top of page
  • Writer's pictureRealFacts Editorial Team

April CPI Data Shows Signs of Hope


CPI written on a screen

April’s Consumer Price Index numbers were reported this week, the numbers show small signs of cooling in the economy. April CPI data showed a 3.4% year-over-year gain, lower than March’s 3.5% increase. Headline inflation was 0.3%, coming in at a tenth of a percent below analyst expectations of 0.4%. Core prices for goods declined 0.1%, and prices for core services rose only 0.4%, the smallest gain for services pricing since December. Markets rose off of these numbers as many people are hoping that this means that inflation can start declining towards the Fed’s goal of 2%, but these numbers alone aren’t quite enough to celebrate. Megan Leonhardt of Barron’s wrote, “As it is, both core and headline CPI inflation remain above 3% and services price growth remains stubbornly north of 5% in year-on-year terms. In particular, shelter inflation is still too high: It has come in at a monthly pace of 0.4% for the past three consecutive months and landed at 5.5% year over year in April.”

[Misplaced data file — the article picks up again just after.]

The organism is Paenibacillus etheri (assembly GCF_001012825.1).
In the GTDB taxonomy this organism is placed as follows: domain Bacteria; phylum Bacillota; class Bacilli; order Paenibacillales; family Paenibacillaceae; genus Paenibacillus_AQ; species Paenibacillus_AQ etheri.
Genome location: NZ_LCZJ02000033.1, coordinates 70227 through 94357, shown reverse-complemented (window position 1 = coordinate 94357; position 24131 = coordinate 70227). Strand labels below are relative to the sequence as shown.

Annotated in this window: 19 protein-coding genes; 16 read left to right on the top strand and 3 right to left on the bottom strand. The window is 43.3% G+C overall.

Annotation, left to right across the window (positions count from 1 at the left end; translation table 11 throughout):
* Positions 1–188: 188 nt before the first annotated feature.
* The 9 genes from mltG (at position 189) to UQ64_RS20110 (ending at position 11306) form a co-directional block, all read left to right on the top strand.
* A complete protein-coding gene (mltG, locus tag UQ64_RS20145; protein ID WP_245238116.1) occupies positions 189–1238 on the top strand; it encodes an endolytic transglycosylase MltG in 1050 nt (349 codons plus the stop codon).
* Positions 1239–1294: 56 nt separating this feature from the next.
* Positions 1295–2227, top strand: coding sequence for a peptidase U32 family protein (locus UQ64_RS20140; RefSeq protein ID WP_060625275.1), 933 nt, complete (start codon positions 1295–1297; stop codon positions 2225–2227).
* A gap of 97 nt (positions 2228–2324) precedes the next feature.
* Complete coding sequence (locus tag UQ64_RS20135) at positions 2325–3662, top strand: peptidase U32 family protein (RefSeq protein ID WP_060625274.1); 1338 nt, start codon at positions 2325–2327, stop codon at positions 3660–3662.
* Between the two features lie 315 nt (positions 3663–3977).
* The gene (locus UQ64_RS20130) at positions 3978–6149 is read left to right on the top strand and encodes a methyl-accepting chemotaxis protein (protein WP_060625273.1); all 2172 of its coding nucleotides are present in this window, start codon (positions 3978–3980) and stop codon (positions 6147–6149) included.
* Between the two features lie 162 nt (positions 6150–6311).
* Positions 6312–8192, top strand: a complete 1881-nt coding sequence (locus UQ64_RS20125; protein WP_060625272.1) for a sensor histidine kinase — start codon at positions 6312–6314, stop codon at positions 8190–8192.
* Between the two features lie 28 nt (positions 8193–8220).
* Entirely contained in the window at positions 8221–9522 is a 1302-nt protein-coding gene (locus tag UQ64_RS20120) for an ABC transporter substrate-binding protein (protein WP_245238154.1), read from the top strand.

Graph of inflations slowing in april

Nigel Green, CEO of international financial consultancy at deVere Group said, “Super cautious Fed officials will need to see several consecutive months of evidence showing inflation—which is proving far stickier than had been hoped—is really heading back to the 2% target before they consider a pivot on monetary policy,” This is just step one on our way back to lower inflation and interest rates, Jason Pride of Glenmede wrote, “From the Fed’s perspective, today’s CPI report is a step in the right direction, but they will need to see several of those steps strung together before getting too excited about imminent rate cuts. It does alleviate some concerns that they may not cut at all this year, but it does not yet put rate cuts on the table immediately.” Although these numbers are indicating a cooling down in inflation and the economy, they only resemble a small crack in inflation, consecutive months like this will be needed for the Fed to start a rate cut campaign.

2 views0 comments

Comments


bottom of page